A glance at the striking silhouette of the German Pavilion inevitably invites a closer look. Its roof, supported by eight steel masts, of which the highest soars 120 feet onto into the sky, is made of a steel net lined with a 100,000-sq. ft. translucent plastic skin.
A stone's throw from the ile Notre-Dame Expo-Express station, the terraces of the German Pavilion offer a magnificent view of the bustling St-Lawrence Seaway.
The visitor can select, on entering, between several routes to the various exhibits. These interested in physics will appreciate Professor Otto Hahn's work table, where in 1938 je discovered that the uranium atom is fissionable. Optical and precision instruments, a German speciality, will be represented as will one of the cameras used by American astronauts. The famous bathyscape, built by a German firm for the underwater explotations of Professor Piccard, is there.
The world's first printing press, the Gutenberg press dating back some 500 years, will be in operation.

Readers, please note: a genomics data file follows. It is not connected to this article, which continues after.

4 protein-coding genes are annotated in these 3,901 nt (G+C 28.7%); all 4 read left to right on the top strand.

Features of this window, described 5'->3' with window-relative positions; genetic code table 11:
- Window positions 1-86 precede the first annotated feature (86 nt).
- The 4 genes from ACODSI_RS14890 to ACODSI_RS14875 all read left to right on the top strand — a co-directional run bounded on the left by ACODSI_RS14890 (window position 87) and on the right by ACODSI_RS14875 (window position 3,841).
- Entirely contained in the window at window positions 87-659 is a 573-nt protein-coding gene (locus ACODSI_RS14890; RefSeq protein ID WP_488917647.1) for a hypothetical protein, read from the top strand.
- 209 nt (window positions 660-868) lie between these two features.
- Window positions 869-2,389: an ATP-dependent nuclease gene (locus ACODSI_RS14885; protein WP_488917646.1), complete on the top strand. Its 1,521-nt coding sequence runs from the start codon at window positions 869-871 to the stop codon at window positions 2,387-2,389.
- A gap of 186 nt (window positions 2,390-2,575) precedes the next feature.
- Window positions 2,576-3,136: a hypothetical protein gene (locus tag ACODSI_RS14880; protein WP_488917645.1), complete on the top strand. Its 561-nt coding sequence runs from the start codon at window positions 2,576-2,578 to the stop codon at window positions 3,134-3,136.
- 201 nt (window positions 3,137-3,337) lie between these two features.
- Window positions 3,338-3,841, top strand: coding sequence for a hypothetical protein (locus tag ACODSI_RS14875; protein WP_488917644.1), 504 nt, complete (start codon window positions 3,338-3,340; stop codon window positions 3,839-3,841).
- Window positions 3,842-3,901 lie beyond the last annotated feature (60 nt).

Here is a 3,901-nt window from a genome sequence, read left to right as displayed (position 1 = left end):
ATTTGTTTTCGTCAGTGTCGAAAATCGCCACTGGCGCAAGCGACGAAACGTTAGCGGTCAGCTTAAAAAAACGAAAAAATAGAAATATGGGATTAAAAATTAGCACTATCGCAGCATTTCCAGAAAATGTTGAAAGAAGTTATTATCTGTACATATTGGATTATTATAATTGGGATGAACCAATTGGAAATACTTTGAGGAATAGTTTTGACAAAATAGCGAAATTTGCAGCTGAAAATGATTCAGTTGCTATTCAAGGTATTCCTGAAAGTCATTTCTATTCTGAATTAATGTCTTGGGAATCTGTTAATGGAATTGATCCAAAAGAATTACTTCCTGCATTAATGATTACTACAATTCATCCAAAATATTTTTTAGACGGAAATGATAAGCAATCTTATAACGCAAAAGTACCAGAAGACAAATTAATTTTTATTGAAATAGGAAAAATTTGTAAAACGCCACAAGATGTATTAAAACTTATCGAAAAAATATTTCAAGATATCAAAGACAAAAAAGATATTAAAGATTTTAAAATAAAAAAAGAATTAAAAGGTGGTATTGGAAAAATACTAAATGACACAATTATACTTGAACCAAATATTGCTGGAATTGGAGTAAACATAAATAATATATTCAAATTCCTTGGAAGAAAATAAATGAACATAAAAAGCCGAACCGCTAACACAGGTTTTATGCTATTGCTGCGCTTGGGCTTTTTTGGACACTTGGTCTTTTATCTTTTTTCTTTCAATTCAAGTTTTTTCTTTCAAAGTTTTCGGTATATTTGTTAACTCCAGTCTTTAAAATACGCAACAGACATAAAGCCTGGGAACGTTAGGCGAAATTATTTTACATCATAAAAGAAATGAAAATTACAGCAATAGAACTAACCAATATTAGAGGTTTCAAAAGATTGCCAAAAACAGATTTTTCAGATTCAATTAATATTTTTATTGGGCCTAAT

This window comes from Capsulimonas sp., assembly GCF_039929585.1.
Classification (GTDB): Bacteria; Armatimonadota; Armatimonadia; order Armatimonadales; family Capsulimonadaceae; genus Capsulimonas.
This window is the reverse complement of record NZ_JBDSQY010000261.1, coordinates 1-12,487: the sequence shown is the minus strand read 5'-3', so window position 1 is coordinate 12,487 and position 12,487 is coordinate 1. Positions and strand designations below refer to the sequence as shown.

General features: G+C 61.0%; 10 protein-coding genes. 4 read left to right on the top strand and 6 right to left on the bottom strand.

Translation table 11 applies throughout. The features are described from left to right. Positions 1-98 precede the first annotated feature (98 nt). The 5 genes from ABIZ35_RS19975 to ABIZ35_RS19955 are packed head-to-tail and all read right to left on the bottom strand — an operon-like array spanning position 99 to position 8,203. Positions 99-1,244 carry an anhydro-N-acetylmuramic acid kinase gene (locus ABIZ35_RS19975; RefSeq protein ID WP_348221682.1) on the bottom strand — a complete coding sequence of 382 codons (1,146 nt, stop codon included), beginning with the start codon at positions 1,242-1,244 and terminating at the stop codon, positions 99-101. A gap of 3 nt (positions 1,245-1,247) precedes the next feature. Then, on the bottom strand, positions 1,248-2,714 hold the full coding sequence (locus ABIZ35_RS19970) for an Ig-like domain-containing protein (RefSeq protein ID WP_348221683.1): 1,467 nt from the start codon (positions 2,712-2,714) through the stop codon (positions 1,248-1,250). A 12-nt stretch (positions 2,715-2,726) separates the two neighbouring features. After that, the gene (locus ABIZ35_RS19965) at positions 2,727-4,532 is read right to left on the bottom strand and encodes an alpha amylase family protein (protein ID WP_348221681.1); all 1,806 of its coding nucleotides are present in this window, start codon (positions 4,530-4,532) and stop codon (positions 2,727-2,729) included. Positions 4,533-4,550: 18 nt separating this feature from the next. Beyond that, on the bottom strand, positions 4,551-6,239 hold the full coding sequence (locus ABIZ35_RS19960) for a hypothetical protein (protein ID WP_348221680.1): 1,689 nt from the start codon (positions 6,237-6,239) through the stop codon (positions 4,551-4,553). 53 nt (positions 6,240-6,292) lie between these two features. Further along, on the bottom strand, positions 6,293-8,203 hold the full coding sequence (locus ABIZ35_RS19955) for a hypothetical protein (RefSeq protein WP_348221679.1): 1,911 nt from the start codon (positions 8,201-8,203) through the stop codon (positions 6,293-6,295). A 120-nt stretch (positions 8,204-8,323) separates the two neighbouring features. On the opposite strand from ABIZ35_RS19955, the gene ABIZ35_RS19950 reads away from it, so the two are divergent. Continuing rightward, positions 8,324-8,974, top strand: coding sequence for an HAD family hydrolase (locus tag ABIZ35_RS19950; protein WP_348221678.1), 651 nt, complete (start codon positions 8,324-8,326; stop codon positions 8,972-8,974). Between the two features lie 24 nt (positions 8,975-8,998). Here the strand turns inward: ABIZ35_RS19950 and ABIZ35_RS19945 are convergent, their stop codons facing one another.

In the field of arts, the visitor can view an unusual display of the history of music from Bach to Stockhausen.
The Berlin style restaurants will be an enjoyable place to meet friends, and the auditorium will offer movies, music and performances by German artists.
( Document: Official Guide of l'Expo 67, Copyright 1967 by Maclean-Hunter Publishing Co. Ltd. )Man and is World in 1969
In a tent-like structure, the aerospace industry throws light on environmental effects resulting from man's pursuit of technology. It also develops the role of industry in exploration and communications and the effects of the aerospace industry on man's changing society.
Among the exhibits are a CF-104 build by Canadair; a De Havilland Turbo-Prop Beaver; and a display built by NASA, in which, through the use of audiovisuals, the visitor has the impression of experiencing an Apollo space flight. Space medicine is the object of another presentation.
(Man and his world 1969 - Official Guide - published by the city of Montreal)